The book is packed with startling revelations. Among them are the heartfelt details of Marvis' wife Daralyn's death, the ring injury he suffered that left him nearly paralyzed, his call to be an evangelist, candid details of his fights with heavyweight legends Mike Tyson and Larry Holmes, and many other topics.
What many people don't realize is that Marvis Frazier was one of the best heavyweights of the 1980s. He scored impressive wins over Bonecrusher Smith, Jose Ribalta, James Tillis, Joe Bugner, and Steve Zouski. Smith, Ribalta, and Tillis each went the distance against Mike Tyson. As for Joe Bugner, it was not his first time competing against a Frazier in the ring. (He went 12 grueling rounds against Joe Frazier in London in 1973, hitting the canvas once in round 10). Some boxing fans speculate that if Holmes and Tyson were not on the scene, Marvis would have been heavyweight champion.
During his fighting prime, Marvis was lean and tough. He lacked the fierce left hook of his father, but he could move. He didn't play around. He was a Frazier. Naturally, Joe swung into Marvis' corner as his trainer. Marvis was an undefeated prospect until his first round knockout loss to Heavyweight Champion Larry Holmes in 1983.
The Holmes loss sparked the beginning of a depression period for the young boxer. Marvis took the loss hard, particularly because he planned on bringing the heavyweight championship back to the Frazier family. Though he didn't succeed, his sister Jacqueline Frazier-Lyde captured the WIBA Championship in 2001.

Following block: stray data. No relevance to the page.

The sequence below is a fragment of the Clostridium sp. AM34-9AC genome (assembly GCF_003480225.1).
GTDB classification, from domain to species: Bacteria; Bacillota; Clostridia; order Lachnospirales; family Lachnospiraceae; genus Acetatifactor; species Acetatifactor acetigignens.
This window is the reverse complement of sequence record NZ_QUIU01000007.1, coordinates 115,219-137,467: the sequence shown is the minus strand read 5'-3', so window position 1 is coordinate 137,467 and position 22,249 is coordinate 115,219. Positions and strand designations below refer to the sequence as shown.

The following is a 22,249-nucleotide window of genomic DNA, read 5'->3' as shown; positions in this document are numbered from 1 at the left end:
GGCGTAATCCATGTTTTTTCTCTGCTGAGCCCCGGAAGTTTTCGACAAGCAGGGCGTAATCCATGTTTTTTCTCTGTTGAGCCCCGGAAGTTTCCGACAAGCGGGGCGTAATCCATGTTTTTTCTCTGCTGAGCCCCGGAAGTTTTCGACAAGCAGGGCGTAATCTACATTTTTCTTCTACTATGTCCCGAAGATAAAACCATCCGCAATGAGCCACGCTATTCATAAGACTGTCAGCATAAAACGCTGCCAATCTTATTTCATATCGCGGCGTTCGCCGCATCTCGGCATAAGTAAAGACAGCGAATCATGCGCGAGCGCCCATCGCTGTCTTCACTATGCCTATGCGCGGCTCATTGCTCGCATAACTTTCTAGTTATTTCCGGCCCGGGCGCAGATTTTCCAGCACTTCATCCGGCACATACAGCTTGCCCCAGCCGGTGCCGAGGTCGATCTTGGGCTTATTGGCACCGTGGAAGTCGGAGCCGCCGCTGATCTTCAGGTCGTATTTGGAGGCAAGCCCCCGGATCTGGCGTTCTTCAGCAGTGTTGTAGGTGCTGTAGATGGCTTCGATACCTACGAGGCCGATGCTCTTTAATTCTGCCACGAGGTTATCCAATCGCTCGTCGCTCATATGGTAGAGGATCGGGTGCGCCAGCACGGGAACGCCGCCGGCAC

Three years later, Marvis and his father were very confident in his abilities when the time came to fight a peaking Mike Tyson in July 1986. “When the fight started, the sound of the crowd got louder,” said Marvis. “I threw one jab. Then we moved into the corner. I didn't see the uppercut coming, but suddenly the sound of the crowd stopped; it was quiet, silent, even peaceful. The next thing I remember, I was laying on the canvas in the corner.”
When I interviewed Marvis, he was willing to laugh about it, which put me at ease. “Oh yeah,” he told me. “I was really confident against Tyson...until that uppercut.” Most boxers would have too much pride to talk about a 30-second knockout loss they once suffered, but Marvis smiled and credited his former ring rival. “Tyson was a great fighter...one of the best.” In fact, when Tyson was in jail for a rape conviction, Marvis wrote him a letter. In the letter was an inspirational poem. Tyson never forgot that, and the two have mutual respect for each other to this day.